https://www.duolingo.com/profile/jerrill

Why is "She walks until she gets to the man's house" wrong?


https://www.duolingo.com/profile/Sitesurf

Too many words in English, which would translate in: "elle marche jusqu'à ce qu'elle arrive chez l'homme"


https://www.duolingo.com/profile/jerrill

Thanks so much. Your input is always so helpful.


https://www.duolingo.com/profile/clive444

When do I use jusqu'a and when do I use jusque?


https://www.duolingo.com/profile/Sitesurf

All details are explained above.


https://www.duolingo.com/profile/moosebouse

In English, "all the way" emphasizes the distance to the house. Is that what "jusque" does in this sentence? I would have thought "jusque" would mean something like, "right" or "exactly," as in "She walks right to the man's house," to emphasize directness or precision. And if not, "all the way" is entirely different from "up to" or "until," so is there a way to distinguish when "jusque" means one or the other?


https://www.duolingo.com/profile/Sitesurf

"jusque" only indicates the direction of her steps.

There is no particular emphasis on whether the journey is long or not.

And it does not mean that she will stop in front of the man's door, nor ring the bell, nor enter his house.


https://www.duolingo.com/profile/alisaglem

in a previous example, there was something about chez elle. Is the reason for "l" before homme just so it sounds proper?


https://www.duolingo.com/profile/Sitesurf

l' stands for "le" = the man


https://www.duolingo.com/profile/Lechuza-chouette

I'm a native English speaker and would say "she walks as far as the man's". Not accepted, but D. won't allow me to report it.


https://www.duolingo.com/profile/Otto.Karl

Can somebody explain to me why "She walks until his place" is wrong? Otherwise, I've got a problem. Sorry if this is clutter, but I do want to learn from mistakes.


https://www.duolingo.com/profile/Lechuza-chouette

We don’t use "until" to talk about distance. We use "as far as":

http://dictionary.cambridge.org/grammar/british-grammar/until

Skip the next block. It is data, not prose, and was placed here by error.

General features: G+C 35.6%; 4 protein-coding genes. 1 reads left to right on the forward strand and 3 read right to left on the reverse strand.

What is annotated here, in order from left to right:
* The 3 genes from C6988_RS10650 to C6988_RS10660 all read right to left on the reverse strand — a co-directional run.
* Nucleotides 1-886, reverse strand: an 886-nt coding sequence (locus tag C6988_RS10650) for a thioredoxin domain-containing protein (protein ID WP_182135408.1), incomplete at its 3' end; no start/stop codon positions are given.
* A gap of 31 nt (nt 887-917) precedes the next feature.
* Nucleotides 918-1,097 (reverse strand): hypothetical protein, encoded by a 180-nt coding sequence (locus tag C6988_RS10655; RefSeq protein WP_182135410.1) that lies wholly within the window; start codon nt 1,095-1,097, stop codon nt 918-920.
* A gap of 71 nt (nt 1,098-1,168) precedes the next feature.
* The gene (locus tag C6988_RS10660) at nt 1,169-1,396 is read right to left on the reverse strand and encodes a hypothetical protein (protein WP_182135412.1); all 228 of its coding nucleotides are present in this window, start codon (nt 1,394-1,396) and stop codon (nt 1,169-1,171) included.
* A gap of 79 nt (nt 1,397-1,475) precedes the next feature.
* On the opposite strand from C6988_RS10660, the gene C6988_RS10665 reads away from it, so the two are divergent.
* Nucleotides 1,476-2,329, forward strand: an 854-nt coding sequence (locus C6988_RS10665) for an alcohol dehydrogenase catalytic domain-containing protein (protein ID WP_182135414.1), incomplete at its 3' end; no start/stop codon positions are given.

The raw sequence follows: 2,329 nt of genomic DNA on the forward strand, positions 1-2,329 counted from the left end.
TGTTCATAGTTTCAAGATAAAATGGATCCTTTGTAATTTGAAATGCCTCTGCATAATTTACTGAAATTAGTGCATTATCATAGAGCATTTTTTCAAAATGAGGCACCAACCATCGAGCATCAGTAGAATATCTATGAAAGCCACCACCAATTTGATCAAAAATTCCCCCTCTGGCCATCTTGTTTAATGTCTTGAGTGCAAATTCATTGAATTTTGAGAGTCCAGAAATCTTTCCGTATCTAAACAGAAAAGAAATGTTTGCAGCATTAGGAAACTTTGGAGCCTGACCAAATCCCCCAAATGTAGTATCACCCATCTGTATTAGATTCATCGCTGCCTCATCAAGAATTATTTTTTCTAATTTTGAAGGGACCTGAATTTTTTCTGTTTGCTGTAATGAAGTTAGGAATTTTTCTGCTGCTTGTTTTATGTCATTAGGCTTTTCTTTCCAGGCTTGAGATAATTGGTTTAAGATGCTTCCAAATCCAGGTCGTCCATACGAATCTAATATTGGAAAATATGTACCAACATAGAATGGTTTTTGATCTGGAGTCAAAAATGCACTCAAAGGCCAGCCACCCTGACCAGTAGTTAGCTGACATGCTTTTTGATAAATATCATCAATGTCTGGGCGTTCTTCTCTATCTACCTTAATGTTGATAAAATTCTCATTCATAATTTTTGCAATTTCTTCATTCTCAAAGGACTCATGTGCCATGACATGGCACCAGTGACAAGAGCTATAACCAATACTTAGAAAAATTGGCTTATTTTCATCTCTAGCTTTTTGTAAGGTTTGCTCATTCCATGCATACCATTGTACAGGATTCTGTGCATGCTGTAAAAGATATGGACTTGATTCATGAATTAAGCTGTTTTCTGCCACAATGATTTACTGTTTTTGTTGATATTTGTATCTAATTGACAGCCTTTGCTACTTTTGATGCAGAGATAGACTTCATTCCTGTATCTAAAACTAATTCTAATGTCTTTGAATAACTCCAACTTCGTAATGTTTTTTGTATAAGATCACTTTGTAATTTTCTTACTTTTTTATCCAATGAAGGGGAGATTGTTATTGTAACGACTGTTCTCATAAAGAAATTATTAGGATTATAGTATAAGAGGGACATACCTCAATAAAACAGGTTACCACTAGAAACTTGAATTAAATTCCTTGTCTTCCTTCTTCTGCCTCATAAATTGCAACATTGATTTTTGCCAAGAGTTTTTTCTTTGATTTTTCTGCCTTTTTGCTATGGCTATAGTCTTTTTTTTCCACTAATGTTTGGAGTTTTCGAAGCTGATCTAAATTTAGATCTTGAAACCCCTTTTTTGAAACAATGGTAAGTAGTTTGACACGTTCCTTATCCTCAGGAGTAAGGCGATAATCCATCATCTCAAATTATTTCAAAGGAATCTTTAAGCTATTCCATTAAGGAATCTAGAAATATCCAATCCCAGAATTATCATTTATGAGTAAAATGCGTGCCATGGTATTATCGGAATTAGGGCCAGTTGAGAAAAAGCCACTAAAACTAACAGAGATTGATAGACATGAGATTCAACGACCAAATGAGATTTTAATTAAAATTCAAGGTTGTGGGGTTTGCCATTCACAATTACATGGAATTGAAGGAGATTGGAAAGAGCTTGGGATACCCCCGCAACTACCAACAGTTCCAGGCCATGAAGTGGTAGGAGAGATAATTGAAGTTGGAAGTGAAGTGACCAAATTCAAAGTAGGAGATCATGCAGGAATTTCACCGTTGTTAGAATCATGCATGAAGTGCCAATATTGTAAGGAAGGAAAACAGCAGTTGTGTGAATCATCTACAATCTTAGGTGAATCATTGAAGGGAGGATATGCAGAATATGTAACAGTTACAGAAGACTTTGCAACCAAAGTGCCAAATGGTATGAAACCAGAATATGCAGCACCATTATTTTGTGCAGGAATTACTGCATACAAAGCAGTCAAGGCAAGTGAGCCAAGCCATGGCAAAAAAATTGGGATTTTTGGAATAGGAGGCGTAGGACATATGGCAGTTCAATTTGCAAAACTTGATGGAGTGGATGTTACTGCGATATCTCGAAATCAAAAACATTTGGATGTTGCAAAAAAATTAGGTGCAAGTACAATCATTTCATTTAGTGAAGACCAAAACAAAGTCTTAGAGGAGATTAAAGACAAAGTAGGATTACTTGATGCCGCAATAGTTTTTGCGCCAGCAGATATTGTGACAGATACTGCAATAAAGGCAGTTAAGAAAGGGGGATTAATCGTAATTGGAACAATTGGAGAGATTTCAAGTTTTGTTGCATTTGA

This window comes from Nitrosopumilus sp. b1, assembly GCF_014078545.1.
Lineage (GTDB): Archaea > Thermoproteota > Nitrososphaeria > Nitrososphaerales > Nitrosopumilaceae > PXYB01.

https://www.duolingo.com/profile/LindyKMH

Can anyone explain the difference between 'jusque' jusqu'a ?


https://www.duolingo.com/profile/Sitesurf

Jusque is generally constructed with preposition "à" and means up to or until, ie both temporal and spacial notions:

• J'attendrai jusqu'à son retour.

• La réunion a duré jusqu'à huit heures.

• Il le conduit jusqu'à la frontière.

• Elle l'a raccompagné jusqu'à sa maison

Note: if another preposition is used, "à" disappears: "jusque chez lui"

When "jusque" is followed by other adverbs: "alors, ici, où", it is elided:

• Jusqu'alors, il était calme

• La forêt s'étend jusqu'ici

• Jusqu'où êtes-vous prêt à investir ?

• Ma pelouse est tondue jusque-là (note the hyphen, like other words constructed with -là: celui-là, ce jour-là...)


https://www.duolingo.com/profile/LindyKMH

Once again you have come to my aid with a brilliant and thorough explanation. Therefore 'chez' is a proposition ? My husband is French and could not explain this rule to me (or maybe he is just to lazy……….) You should be writing a French grammar book - one that people can actually understand! Or as some others' have suggested, writing explanations professionally for Duolingo - merci mille fois


https://www.duolingo.com/profile/Cyndiluwho

I've read all the posts and I still don't know where "all the way" comes into this sentence. I typed "she walks up to the man's house" and it was accepted, but was surprised by Duo's translation.


https://www.duolingo.com/profile/Sitesurf

"all the way to" is another translation for "jusque/jusqu'à", with the same meaning as "up to".


https://www.duolingo.com/profile/Cyndiluwho

Ok thanks, that wasn't in the drop down, but I'm really not relying on that as much as I used to.


https://www.duolingo.com/profile/AussieCraig

I answered "She walks down to the man's home" and am marked wrong, while one correct answer given is "She walks up to the man's home". Why then when you mouse over jusque does it give you options for up to, or down to? Is it because she walks to the place of his house and no further? If so, how would jusque be used as 'down to' in a sentence?


https://www.duolingo.com/profile/daveremy

Why "chez l'homme" rather than "chez homme"? Is the article required? I noticed in multiple questions on DuoLinggo "chez elle" which is "her house" with no article.


https://www.duolingo.com/profile/Sitesurf

Usually nouns need articles after a preposition (a few exceptions, like "sans sucre").

"elle" is a personal pronoun and as such does not need any article.


https://www.duolingo.com/profile/rpears0n

"she walks to the man's house" WRONG "she walks to the man's home" OK, Why? not too many words, not wrong tense, .... When is it OK to translate chez -- house vs home?